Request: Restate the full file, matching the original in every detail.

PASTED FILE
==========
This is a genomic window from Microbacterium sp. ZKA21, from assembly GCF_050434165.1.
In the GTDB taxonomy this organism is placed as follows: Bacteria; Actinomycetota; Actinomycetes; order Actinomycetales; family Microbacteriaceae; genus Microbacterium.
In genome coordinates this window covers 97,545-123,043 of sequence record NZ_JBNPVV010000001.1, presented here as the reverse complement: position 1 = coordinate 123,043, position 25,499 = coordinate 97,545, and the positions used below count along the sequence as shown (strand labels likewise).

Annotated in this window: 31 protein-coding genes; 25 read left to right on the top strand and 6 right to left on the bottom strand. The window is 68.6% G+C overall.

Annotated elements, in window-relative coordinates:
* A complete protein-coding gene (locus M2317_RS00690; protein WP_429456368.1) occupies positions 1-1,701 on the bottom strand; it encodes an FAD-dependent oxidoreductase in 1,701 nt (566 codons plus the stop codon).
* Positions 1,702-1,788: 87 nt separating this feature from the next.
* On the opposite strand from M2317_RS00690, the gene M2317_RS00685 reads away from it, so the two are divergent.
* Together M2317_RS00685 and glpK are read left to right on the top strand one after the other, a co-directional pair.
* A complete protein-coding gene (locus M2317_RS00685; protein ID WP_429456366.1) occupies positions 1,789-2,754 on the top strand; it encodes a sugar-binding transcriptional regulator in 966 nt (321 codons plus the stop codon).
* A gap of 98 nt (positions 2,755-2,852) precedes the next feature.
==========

This is a genomic window from Microbacterium sp. ZKA21, from assembly GCF_050434165.1.
In the GTDB taxonomy this organism is placed as follows: Bacteria; Actinomycetota; Actinomycetes; order Actinomycetales; family Microbacteriaceae; genus Microbacterium.
In genome coordinates this window covers 97,545-123,043 of sequence record NZ_JBNPVV010000001.1, presented here as the reverse complement: position 1 = coordinate 123,043, position 25,499 = coordinate 97,545, and the positions used below count along the sequence as shown (strand labels likewise).

Annotated in this window: 31 protein-coding genes; 25 read left to right on the top strand and 6 right to left on the bottom strand. The window is 68.6% G+C overall.

Annotated elements, in window-relative coordinates:
* A complete protein-coding gene (locus M2317_RS00690; protein WP_429456368.1) occupies positions 1-1,701 on the bottom strand; it encodes an FAD-dependent oxidoreductase in 1,701 nt (566 codons plus the stop codon).
* Positions 1,702-1,788: 87 nt separating this feature from the next.
* On the opposite strand from M2317_RS00690, the gene M2317_RS00685 reads away from it, so the two are divergent.
* Together M2317_RS00685 and glpK are read left to right on the top strand one after the other, a co-directional pair.
* A complete protein-coding gene (locus M2317_RS00685; protein ID WP_429456366.1) occupies positions 1,789-2,754 on the top strand; it encodes a sugar-binding transcriptional regulator in 966 nt (321 codons plus the stop codon).
* A gap of 98 nt (positions 2,755-2,852) precedes the next feature.